"In the early morning of the 22d of February we found ourselves at the Meshera, the landing-place of all who resort to the Gazelle.... Deducting the days on which we had not proceeded, our boats had been thirty days in going from Khartoom to the Meshera. I had been anxious to make a good investigation of the river-banks; otherwise the voyage might easily be accomplished in twenty days."
As a result of this study, several pages are devoted to explanations of this river system and the topography of the swampy region of the Meshera, where he was compelled to linger through February and March, botanizing in swamps, wading among papyrus-clumps, and exposed to the dreaded malaria of this unhealthy region. His immunity from sickness he attributes in part to the three doses of quinine, of eight or nine grains each, which he took daily. Half the travelers who have ventured into these swamps have succumbed to fever. Here Miss Tunne's expedition suffered a loss of five out of its nine European members, and among them Dr. Steudner, the botanist of the expedition. Here Heuglin lost most of his time by continual relapses of fever. And in this region Le Saint, a French geographical explorer, had died a few months before. From this place he took his start for the interior. He thus describes his company:
"The number of our caravan was a little under 500. Of these the armed men amounted to nearly 200, and constituted a force with which we might have crossed the largest state of Central Africa unmolested. Our course for six days would be through a notoriously hostile country, so that this precaution was quite necessary; but the caravan, extending fully half a mile, was of a magnitude to require great order and circumspection.... To a naturalist on his travels, the employment of men as a means of transport appears the perfection of convenience. Apart from the dispatch and order in starting, and the regular continuous progress, he enjoys the incalculable advantage of being able to reach his baggage at any moment, and to open and close again, without loss of time, any particular package. Any one who has ever experienced the particular annoyances of camel-transport will be aware of the comparative comfort of this mode of proceeding. A few asses accompanied the caravan, and the Governor of Ghattas's Seriba had been courteous enough to send me his own saddle-ass, but I preferred to trust myself to my own legs. Riding a badly-saddled donkey is always infinitely more fatiguing to me than any exertion which may be requisite to keep up with the forced marches of the light-footed Nubians; besides, I had other objects in view than mere progress; I wished to observe and take notes of any thing that came in my way, and to collect plants and whatever else might be of interest. Thus, entirely on foot, I began the wanderings which,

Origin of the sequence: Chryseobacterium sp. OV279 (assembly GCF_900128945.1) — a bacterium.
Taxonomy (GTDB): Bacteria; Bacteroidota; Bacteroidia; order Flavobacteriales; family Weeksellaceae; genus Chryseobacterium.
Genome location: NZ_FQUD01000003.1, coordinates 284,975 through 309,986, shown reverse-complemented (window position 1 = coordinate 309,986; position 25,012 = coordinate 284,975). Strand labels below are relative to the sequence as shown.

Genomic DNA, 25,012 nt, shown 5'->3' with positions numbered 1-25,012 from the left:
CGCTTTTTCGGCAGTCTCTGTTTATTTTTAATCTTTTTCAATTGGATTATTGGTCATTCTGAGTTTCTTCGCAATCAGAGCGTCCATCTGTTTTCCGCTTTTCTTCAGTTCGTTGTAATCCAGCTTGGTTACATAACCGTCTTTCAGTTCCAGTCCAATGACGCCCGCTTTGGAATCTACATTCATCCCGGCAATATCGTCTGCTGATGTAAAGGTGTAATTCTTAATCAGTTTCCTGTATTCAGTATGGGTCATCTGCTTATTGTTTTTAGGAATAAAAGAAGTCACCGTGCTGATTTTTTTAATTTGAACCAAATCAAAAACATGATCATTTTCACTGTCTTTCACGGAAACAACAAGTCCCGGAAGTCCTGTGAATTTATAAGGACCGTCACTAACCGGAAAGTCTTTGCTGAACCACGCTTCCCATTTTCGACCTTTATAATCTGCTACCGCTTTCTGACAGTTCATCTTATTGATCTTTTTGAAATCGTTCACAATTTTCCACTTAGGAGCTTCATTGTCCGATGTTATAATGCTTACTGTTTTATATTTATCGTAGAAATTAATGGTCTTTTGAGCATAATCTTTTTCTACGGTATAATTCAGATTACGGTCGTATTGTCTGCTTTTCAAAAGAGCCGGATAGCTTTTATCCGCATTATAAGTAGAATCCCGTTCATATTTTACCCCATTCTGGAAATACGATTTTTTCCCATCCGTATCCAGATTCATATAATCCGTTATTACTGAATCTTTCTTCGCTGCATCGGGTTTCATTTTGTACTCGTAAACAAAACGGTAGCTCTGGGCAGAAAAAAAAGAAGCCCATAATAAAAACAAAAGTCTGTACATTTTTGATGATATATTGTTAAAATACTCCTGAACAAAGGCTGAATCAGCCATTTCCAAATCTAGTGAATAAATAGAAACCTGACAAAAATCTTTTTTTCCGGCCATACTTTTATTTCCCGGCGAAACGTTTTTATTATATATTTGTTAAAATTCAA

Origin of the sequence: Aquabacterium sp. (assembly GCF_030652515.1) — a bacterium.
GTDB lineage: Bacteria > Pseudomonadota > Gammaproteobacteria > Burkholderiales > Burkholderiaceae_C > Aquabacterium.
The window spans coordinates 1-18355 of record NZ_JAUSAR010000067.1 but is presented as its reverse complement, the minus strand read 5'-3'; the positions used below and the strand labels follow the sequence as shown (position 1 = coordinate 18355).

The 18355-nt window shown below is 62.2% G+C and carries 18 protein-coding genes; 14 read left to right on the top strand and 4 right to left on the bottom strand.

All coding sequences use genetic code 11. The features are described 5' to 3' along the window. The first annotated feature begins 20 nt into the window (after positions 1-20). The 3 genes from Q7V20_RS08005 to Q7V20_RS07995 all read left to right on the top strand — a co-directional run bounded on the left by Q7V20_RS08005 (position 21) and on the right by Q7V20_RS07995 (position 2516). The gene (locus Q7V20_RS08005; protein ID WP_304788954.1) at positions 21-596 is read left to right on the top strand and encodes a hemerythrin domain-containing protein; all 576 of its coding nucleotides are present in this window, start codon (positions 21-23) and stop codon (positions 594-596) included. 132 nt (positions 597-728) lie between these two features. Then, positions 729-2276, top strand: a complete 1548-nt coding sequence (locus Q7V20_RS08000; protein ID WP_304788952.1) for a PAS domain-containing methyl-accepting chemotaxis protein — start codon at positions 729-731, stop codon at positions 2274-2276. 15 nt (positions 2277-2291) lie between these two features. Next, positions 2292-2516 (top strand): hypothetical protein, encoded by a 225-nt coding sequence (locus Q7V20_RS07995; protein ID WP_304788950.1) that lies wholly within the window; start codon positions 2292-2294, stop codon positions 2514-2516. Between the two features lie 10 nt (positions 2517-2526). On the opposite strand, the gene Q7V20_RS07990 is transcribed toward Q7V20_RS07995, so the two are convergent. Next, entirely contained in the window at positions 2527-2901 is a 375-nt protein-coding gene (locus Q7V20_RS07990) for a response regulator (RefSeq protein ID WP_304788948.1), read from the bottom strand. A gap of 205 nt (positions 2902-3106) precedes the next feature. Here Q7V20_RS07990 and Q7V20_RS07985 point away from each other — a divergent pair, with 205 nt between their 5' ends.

for two years and three months, I pursued over a distance of more than 2,000 miles. Neither camels nor asses, mules nor horses, teams of oxen nor palanquin-bearers, contributed their aid. The only animal available, by the help of which Central Africa could be opened to civilization, is exterminated by fire and sword: the elephant is destroyed mainly for the purpose of procuring for civilized nations an article wherewith to manufacture toys and ornaments, and Europeans still persevere in setting the savages a pernicious example in this respect."
After passing through the lands of the Dinka, Dyoor, Bongo, and Mittoo, and adding much to our knowledge of these people while studying the topography of the country and contributing important discoveries concerning its river system, besides his incessant botanical, entomological, and meteorological observations, he came upon the territory of the Niam-niam. On the 29th of January, 1870, he set out with four Nubian servants, and thirty Bongo bearers, under the protection of Mohammed Aboo Sammat, a magnanimous Nubian merchant, who, sword in hand, had vanquished various districts large enough to have formed small states in Europe. Of this man the author says:
"Not only throughout the period of eight months did he entertain me and my party in his settlements, seconding all my wishes, but when I desired to explore outlying parts, he lent me the protection of his armed force. Solely because I was supported by him did I succeed in pushing my way to Upper Shary, more than 800 miles from Khartoom, thus opening fresh districts to geographical knowledge and establishing the existence of some enigmatical people. Every thing that Mohammed did was suggested by his own freewill. The purest benevolence prompted him—the high virtue of hospitality in its noblest sense."
They were soon joined by a caravan consisting of 500 bearers and 120 soldiers, and these with women and slaves made a procession in single file of some 800 people. The incidents of their progress are of the deepest interest, but we have no space for their enumeration. From his account of the Niam-niam people we quote the following:
"The social position of the Niam-niam women differs materially from what is found among other heathen negroes in Africa.